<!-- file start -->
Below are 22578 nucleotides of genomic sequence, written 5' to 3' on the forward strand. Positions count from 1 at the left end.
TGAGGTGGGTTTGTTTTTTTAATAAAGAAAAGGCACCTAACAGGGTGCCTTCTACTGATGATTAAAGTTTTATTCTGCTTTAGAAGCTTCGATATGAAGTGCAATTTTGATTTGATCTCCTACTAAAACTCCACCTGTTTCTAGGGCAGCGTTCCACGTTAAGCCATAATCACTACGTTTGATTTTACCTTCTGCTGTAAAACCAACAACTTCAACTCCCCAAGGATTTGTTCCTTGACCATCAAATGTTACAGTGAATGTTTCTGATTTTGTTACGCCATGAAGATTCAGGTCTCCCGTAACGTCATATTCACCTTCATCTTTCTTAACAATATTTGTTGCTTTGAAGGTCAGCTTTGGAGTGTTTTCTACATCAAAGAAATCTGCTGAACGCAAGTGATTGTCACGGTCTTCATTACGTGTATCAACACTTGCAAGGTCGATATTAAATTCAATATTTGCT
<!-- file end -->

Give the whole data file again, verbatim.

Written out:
Below are 22578 nucleotides of genomic sequence, written 5' to 3' on the forward strand. Positions count from 1 at the left end.
TGAGGTGGGTTTGTTTTTTTAATAAAGAAAAGGCACCTAACAGGGTGCCTTCTACTGATGATTAAAGTTTTATTCTGCTTTAGAAGCTTCGATATGAAGTGCAATTTTGATTTGATCTCCTACTAAAACTCCACCTGTTTCTAGGGCAGCGTTCCACGTTAAGCCATAATCACTACGTTTGATTTTACCTTCTGCTGTAAAACCAACAACTTCAACTCCCCAAGGATTTGTTCCTTGACCATCAAATGTTACAGTGAATGTTTCTGATTTTGTTACGCCATGAAGATTCAGGTCTCCCGTAACGTCATATTCACCTTCATCTTTCTTAACAATATTTGTTGCTTTGAAGGTCAGCTTTGGAGTGTTTTCTACATCAAAGAAATCTGCTGAACGCAAGTGATTGTCACGGTCTTCATTACGTGTATCAACACTTGCAAGGTCGATATTAAATTCAATATTTGCT